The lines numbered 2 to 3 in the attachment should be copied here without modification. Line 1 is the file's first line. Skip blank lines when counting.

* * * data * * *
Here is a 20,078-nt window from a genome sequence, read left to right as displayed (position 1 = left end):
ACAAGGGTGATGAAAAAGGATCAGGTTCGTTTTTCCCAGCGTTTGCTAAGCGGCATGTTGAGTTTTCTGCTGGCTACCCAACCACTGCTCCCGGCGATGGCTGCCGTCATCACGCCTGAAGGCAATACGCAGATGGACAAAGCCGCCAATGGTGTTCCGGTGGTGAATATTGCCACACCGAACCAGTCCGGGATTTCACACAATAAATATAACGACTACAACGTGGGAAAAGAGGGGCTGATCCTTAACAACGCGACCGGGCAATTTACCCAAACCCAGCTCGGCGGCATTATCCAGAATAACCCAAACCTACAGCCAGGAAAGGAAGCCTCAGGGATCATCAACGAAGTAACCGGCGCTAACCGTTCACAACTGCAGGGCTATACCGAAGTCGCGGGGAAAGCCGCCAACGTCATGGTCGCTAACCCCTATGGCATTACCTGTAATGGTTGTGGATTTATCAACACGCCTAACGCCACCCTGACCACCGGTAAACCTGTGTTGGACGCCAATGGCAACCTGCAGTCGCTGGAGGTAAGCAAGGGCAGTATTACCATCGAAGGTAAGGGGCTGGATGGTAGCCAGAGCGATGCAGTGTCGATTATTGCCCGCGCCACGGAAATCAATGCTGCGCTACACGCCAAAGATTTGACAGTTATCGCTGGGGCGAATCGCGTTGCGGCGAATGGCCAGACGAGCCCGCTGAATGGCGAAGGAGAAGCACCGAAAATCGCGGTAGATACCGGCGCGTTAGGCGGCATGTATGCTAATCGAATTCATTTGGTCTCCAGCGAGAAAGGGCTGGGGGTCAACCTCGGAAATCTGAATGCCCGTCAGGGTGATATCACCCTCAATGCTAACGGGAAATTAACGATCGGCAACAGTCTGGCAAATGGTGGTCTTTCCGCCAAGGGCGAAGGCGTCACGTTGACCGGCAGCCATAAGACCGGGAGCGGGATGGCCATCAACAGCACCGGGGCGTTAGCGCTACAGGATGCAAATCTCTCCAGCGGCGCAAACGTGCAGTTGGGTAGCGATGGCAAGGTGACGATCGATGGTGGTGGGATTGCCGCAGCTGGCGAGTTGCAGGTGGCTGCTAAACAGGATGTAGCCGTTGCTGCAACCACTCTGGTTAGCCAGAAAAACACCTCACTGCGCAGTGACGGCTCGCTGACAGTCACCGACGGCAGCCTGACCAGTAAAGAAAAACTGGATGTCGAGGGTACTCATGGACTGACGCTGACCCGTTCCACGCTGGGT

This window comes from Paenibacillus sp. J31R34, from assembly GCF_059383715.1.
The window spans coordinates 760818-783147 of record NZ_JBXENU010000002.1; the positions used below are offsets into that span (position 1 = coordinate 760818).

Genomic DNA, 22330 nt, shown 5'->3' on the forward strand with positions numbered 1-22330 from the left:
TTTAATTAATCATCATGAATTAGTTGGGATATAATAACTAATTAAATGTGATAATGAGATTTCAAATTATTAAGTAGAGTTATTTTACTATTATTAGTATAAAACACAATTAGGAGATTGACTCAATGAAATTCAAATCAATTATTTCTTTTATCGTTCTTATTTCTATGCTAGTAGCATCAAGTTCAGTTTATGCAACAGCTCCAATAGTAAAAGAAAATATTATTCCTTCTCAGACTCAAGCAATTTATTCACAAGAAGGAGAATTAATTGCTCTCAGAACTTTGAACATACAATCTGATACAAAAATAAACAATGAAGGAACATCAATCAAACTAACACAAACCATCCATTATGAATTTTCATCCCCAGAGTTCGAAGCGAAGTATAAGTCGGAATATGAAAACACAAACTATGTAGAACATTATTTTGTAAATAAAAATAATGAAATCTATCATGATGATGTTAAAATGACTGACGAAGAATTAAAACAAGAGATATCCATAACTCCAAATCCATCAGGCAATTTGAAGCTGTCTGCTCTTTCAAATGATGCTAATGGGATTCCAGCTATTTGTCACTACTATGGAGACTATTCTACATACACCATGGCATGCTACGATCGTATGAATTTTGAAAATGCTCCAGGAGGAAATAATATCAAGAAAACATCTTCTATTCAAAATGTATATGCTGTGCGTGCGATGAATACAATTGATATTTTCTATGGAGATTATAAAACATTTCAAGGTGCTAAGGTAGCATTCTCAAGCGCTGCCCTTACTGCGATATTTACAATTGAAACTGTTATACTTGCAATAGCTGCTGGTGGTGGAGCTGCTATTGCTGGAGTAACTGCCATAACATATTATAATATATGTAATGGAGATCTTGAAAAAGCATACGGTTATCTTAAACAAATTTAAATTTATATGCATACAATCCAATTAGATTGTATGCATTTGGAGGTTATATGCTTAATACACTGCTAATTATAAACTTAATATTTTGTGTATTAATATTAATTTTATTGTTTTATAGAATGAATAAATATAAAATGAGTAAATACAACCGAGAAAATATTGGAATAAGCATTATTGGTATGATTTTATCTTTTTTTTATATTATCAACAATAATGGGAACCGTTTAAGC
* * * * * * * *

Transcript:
ACAAGGGTGATGAAAAAGGATCAGGTTCGTTTTTCCCAGCGTTTGCTAAGCGGCATGTTGAGTTTTCTGCTGGCTACCCAACCACTGCTCCCGGCGATGGCTGCCGTCATCACGCCTGAAGGCAATACGCAGATGGACAAAGCCGCCAATGGTGTTCCGGTGGTGAATATTGCCACACCGAACCAGTCCGGGATTTCACACAATAAATATAACGACTACAACGTGGGAAAAGAGGGGCTGATCCTTAACAACGCGACCGGGCAATTTACCCAAACCCAGCTCGGCGGCATTATCCAGAATAACCCAAACCTACAGCCAGGAAAGGAAGCCTCAGGGATCATCAACGAAGTAACCGGCGCTAACCGTTCACAACTGCAGGGCTATACCGAAGTCGCGGGGAAAGCCGCCAACGTCATGGTCGCTAACCCCTATGGCATTACCTGTAATGGTTGTGGATTTATCAACACGCCTAACGCCACCCTGACCACCGGTAAACCTGTGTTGGACGCCAATGGCAACCTGCAGTCGCTGGAGGTAAGCAAGGGCAGTATTACCATCGAAGGTAAGGGGCTGGATGGTAGCCAGAGCGATGCAGTGTCGATTATTGCCCGCGCCACGGAAATCAATGCTGCGCTACACGCCAAAGATTTGACAGTTATCGCTGGGGCGAATCGCGTTGCGGCGAATGGCCAGACGAGCCCGCTGAATGGCGAAGGAGAAGCACCGAAAATCGCGGTAGATACCGGCGCGTTAGGCGGCATGTATGCTAATCGAATTCATTTGGTCTCCAGCGAGAAAGGGCTGGGGGTCAACCTCGGAAATCTGAATGCCCGTCAGGGTGATATCACCCTCAATGCTAACGGGAAATTAACGATCGGCAACAGTCTGGCAAATGGTGGTCTTTCCGCCAAGGGCGAAGGCGTCACGTTGACCGGCAGCCATAAGACCGGGAGCGGGATGGCCATCAACAGCACCGGGGCGTTAGCGCTACAGGATGCAAATCTCTCCAGCGGCGCAAACGTGCAGTTGGGTAGCGATGGCAAGGTGACGATCGATGGTGGTGGGATTGCCGCAGCTGGCGAGTTGCAGGTGGCTGCTAAACAGGATGTAGCCGTTGCTGCAACCACTCTGGTTAGCCAGAAAAACACCTCACTGCGCAGTGACGGCTCGCTGACAGTCACCGACGGCAGCCTGACCAGTAAAGAAAAACTGGATGTCGAGGGTACTCATGGACTGACGCTGACCCGTTCCACGCTGGGT

This window comes from Paenibacillus sp. J31R34, from assembly GCF_059383715.1.